A lot has improved for the people of
Tajikistan since the civil war of the 1990s in many
respects brought the country to the same level as a
developing country. Poverty has decreased significantly
and significantly more people have access to clean water
and functioning sewers. Yet the country is faced with
major social problems, such as undeveloped health care
and high crime rates.
In 1999, 82 percent of residents lived below the
national poverty level; two decades later, this is just
over 29 percent. Extreme poverty decreased from 54
percent in 1999 to 4.8 percent in 2015, according to the
Countryaah Official Site:
Official statistics for population in Tajikistan, including population growth, density, and estimation in next 50 years.
At the same time, many Tajiks still find it difficult
to get food. According to the UN agency WFP, between 1
million and 1.8 million residents of a population of 8.9
million have insecure access to food. Portions of the
population depend on food and supplies from UN agencies
and other donors.
One in four residents lack access to clean water,
while almost all now have access to proper toilets and
drains according to official statistics.
Healthcare is deficient, especially in rural areas.
Diseases such as tuberculosis, malaria, typhoid, cholera
and diphtheria are common. Mortality among children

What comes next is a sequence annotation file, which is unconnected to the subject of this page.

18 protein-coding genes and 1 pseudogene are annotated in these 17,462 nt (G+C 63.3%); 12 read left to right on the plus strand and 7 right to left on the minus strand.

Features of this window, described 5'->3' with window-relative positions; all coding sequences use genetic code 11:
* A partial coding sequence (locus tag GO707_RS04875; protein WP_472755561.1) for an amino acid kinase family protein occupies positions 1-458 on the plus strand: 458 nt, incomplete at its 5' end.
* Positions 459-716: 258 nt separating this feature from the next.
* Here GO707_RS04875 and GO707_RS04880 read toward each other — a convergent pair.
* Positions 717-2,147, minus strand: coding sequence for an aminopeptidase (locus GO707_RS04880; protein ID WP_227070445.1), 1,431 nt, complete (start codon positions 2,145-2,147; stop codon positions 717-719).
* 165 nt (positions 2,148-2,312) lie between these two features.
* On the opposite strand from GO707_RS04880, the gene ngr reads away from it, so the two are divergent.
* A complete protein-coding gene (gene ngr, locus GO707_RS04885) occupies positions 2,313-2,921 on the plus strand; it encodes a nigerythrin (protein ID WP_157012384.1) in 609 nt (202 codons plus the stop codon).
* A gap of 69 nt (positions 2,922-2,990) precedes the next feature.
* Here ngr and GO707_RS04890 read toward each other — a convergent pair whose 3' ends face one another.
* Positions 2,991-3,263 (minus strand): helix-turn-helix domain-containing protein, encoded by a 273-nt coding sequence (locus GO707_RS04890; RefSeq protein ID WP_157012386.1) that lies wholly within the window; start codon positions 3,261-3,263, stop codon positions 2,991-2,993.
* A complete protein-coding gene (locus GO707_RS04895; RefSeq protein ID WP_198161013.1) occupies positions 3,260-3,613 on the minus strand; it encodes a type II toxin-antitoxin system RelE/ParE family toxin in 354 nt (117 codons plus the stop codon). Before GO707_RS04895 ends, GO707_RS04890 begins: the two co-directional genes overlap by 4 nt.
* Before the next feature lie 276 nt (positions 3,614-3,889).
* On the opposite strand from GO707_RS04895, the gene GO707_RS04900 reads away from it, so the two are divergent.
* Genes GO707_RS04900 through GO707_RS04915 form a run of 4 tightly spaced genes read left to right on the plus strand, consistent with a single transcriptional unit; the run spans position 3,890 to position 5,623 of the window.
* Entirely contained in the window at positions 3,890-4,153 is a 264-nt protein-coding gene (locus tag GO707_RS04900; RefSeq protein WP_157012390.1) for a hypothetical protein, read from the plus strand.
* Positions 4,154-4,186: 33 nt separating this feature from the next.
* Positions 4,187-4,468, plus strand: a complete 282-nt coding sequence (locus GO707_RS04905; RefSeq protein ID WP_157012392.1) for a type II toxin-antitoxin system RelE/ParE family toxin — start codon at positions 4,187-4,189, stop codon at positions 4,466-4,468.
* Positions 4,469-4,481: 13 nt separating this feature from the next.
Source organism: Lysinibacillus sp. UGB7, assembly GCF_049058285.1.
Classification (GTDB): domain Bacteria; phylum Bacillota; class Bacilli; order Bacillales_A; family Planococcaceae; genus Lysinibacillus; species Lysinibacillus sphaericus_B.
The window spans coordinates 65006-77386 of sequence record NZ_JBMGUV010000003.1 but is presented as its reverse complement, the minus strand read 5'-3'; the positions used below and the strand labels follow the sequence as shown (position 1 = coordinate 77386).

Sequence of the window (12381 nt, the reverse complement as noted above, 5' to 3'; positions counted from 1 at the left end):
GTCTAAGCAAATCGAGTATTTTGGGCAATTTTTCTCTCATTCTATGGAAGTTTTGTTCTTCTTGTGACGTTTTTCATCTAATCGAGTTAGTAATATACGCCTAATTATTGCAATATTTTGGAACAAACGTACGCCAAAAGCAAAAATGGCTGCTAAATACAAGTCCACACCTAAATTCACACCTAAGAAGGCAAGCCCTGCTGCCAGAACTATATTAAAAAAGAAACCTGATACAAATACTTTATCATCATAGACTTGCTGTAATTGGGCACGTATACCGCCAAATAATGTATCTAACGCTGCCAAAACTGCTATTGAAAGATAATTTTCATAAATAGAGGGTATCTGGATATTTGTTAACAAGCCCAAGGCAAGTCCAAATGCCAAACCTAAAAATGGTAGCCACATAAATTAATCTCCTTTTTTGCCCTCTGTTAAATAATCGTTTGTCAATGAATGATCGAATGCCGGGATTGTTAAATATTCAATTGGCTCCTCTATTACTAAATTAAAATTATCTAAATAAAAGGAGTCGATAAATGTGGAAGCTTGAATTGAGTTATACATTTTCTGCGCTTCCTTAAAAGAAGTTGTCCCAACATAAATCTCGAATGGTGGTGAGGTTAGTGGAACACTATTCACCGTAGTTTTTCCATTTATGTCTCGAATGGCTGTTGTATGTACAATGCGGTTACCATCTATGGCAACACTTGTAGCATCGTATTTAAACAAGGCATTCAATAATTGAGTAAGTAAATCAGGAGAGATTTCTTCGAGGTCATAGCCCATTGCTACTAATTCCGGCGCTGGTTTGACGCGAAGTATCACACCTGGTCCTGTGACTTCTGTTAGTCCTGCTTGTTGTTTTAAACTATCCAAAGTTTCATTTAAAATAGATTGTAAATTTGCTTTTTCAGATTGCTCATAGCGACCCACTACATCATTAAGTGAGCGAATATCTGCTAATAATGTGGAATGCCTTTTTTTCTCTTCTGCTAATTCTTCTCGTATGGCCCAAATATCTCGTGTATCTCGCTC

under five is the second highest among the countries of
the former Eastern bloc (the former Soviet Union and
Eastern Europe). Together with the World Bank, the
government is investing in vaccination programs for
children under five, treatment of high blood pressure
and special efforts for pregnant women and infants.
The crime is high, mainly because Tajikistan is a
transit country for drug smuggling from Afghanistan.
Drug abuse also occurs.
Trafficking in people, so-called trafficking, is a
major problem where Tajikistan is both a transit country
and a country of origin for prostitution. Child labor is
common, especially in cotton cultivation.
Social insurance consists mainly of pension schemes
and assistance programs that are not very effective in
The Tajiks, like other historically settled peoples
in Central Asia, are not divided into tribes, although
the cohesion within the genus - or clan - is strong.
People often identify with the region they live in
rather than with the nation.
The big family is a basic social unit. A large family
usually consists of a couple and their unmarried
daughters as well as married sons and their wives and
children. Such a family unit often has joint
responsibility for houses, land and livestock.
Previously, a well-off large family could consist of at
least 50 people. Nowadays, families are usually smaller,
but it is common for three generations to live together.
The youngest son is expected to live with his parents
even when he forms his own family.
Marriages are often arranged through agents,
sometimes even when the intended spouses are infants.
The man traditionally pays a high bride price at
marriage. Above all, women are occasionally given away
even in their younger teens, even though the law doesn't
really allow it. Polygamy is also officially banned but